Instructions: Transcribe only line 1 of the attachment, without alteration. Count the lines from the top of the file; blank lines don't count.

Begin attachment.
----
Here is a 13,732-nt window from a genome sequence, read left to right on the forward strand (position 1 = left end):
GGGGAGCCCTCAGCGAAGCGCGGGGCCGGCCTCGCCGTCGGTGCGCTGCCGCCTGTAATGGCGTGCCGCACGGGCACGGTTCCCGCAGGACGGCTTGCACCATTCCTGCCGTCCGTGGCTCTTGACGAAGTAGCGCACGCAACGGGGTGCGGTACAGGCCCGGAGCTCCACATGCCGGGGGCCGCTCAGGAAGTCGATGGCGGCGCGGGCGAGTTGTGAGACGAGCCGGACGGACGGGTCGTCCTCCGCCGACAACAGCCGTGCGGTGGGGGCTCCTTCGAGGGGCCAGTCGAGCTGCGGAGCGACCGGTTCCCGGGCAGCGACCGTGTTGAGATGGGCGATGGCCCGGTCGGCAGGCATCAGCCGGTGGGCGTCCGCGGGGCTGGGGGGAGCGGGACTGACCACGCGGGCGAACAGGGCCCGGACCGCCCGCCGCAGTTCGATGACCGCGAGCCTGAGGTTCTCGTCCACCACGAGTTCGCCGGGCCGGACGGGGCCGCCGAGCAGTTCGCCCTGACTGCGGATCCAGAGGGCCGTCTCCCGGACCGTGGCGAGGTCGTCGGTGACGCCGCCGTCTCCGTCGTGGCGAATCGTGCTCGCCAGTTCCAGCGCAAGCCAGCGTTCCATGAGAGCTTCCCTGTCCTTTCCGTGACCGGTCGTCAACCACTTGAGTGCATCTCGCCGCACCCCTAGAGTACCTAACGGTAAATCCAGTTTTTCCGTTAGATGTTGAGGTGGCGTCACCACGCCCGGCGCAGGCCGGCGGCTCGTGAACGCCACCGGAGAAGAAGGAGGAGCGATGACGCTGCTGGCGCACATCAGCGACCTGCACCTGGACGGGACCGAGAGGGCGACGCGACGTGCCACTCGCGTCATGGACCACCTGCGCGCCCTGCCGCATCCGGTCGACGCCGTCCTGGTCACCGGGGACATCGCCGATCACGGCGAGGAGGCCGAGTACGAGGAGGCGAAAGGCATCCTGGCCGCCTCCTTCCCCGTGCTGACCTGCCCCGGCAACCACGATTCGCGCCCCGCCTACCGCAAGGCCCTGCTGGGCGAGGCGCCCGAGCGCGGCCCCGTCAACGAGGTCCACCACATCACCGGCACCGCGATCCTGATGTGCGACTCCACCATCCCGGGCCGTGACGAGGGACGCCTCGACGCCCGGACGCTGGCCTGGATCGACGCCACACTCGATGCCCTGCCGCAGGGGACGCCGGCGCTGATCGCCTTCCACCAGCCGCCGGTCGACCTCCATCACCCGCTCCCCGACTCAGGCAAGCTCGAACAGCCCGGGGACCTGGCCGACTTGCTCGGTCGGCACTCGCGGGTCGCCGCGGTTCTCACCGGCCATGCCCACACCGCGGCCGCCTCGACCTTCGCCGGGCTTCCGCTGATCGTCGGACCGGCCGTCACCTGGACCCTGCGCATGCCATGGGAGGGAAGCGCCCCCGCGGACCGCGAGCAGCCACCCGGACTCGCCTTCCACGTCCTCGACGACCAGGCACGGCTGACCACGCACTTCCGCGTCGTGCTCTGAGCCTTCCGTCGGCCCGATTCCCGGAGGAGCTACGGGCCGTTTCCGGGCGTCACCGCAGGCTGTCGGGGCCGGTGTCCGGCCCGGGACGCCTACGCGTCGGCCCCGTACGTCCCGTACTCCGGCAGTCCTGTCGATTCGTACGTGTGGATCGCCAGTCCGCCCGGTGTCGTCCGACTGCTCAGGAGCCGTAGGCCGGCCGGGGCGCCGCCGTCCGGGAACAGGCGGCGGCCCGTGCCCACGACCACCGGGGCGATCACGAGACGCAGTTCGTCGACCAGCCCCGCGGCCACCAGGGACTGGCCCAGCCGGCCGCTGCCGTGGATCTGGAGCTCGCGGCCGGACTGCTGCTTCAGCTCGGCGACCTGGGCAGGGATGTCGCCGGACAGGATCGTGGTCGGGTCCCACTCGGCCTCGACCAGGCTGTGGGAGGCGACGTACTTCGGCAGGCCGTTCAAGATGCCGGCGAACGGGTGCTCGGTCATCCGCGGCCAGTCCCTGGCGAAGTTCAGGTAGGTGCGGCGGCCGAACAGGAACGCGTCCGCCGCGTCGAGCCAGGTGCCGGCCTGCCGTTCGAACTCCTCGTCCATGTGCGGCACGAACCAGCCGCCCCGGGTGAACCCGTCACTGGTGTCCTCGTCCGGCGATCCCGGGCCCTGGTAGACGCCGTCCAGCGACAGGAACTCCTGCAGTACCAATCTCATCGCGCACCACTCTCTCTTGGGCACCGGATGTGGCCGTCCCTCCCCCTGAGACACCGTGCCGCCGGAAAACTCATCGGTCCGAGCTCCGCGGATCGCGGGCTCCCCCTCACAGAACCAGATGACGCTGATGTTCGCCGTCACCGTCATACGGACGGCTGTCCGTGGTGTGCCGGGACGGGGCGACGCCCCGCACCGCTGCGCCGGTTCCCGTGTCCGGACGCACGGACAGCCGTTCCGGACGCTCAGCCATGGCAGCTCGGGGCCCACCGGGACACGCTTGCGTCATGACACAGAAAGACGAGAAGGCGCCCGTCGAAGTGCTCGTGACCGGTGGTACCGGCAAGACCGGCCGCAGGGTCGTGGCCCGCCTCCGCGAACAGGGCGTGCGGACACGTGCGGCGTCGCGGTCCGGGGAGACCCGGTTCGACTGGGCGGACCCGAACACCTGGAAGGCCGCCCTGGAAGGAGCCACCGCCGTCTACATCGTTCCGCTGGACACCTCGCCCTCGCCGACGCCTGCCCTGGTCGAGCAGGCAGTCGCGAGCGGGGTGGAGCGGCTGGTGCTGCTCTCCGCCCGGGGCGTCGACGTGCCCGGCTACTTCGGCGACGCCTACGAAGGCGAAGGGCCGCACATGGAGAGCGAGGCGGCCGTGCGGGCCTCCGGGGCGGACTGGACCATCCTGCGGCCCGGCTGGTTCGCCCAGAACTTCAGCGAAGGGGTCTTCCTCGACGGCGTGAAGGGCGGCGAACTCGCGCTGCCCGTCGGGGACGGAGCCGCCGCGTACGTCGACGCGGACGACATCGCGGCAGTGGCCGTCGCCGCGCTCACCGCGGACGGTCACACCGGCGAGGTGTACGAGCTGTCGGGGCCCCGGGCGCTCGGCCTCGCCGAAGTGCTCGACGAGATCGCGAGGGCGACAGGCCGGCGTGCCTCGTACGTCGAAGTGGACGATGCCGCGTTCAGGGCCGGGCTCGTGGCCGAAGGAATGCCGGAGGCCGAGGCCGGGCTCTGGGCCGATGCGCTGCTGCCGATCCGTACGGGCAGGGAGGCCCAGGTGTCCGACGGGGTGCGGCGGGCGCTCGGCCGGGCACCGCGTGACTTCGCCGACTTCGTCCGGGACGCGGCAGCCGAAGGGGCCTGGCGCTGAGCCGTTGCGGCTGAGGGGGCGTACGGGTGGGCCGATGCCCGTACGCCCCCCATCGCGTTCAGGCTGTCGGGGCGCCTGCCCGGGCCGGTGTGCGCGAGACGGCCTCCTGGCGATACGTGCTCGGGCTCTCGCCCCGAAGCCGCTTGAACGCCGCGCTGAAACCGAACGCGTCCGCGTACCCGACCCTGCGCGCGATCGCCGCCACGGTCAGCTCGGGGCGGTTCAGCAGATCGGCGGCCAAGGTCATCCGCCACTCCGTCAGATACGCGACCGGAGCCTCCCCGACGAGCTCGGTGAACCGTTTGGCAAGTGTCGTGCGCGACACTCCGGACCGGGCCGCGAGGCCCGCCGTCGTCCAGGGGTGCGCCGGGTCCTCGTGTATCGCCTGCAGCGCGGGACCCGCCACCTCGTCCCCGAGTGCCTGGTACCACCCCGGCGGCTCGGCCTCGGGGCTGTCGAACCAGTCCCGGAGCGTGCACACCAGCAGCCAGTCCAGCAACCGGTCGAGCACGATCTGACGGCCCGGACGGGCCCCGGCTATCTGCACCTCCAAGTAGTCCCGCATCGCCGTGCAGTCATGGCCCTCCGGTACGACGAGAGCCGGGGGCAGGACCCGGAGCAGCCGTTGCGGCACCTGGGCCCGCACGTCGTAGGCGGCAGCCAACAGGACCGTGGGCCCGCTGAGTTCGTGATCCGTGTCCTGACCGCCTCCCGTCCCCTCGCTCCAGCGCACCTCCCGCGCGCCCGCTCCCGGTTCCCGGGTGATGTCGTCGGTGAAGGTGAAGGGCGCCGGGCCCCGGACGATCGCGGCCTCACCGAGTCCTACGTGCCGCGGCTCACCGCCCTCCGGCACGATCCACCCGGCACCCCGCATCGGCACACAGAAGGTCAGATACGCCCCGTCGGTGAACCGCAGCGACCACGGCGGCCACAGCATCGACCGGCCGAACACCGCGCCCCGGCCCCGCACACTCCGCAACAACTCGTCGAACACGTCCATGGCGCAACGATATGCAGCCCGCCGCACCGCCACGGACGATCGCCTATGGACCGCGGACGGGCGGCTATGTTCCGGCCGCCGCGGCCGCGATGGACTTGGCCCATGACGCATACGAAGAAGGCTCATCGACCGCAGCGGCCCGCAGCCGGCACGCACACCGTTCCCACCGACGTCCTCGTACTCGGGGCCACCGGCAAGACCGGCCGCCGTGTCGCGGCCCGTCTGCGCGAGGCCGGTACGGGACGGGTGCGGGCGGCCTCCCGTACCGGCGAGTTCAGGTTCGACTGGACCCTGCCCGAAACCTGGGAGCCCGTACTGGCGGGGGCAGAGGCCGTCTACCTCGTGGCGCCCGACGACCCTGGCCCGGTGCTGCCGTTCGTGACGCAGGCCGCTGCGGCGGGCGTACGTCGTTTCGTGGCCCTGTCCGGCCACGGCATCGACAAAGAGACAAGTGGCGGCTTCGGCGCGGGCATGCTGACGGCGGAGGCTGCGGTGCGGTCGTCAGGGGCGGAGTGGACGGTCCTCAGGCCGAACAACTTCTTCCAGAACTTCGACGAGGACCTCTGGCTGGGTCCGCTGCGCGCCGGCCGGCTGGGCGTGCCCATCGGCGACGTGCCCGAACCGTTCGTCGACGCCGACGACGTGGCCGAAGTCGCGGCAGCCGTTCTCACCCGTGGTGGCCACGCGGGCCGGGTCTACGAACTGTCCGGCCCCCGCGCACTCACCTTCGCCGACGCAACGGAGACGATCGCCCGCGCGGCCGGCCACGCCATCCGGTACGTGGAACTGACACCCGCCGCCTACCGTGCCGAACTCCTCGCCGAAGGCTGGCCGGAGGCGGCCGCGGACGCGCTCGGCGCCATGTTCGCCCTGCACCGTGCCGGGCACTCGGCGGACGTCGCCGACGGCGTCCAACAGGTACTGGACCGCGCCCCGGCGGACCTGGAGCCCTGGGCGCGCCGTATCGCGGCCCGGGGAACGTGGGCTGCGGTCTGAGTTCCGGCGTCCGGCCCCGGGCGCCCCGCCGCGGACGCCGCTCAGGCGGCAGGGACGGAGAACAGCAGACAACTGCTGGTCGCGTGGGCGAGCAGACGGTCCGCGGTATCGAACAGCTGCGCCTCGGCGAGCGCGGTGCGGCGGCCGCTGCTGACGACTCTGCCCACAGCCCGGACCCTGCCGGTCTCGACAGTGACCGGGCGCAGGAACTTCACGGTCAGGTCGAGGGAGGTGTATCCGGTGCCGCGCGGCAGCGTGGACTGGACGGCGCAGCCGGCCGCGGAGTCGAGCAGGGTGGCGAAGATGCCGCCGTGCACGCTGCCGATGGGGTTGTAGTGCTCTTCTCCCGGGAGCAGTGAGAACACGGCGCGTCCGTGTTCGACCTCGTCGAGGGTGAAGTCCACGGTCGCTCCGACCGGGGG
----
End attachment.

Here is a 13,732-nt window from a genome sequence, read left to right on the forward strand (position 1 = left end):